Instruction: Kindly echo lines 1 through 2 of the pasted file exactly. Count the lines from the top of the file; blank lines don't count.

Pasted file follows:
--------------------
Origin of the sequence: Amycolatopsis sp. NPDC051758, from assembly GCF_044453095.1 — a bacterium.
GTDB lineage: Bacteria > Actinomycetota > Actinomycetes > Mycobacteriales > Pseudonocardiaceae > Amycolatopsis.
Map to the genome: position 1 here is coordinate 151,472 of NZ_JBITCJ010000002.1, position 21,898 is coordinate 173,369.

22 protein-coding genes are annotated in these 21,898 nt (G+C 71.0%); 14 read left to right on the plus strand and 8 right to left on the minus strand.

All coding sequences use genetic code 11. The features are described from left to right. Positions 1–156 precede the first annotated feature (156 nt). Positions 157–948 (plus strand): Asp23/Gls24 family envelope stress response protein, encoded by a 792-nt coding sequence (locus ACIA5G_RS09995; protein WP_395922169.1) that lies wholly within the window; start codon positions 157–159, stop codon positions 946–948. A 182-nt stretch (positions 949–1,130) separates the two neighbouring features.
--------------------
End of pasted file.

Origin of the sequence: Amycolatopsis sp. NPDC051758, from assembly GCF_044453095.1 — a bacterium.
GTDB lineage: Bacteria > Actinomycetota > Actinomycetes > Mycobacteriales > Pseudonocardiaceae > Amycolatopsis.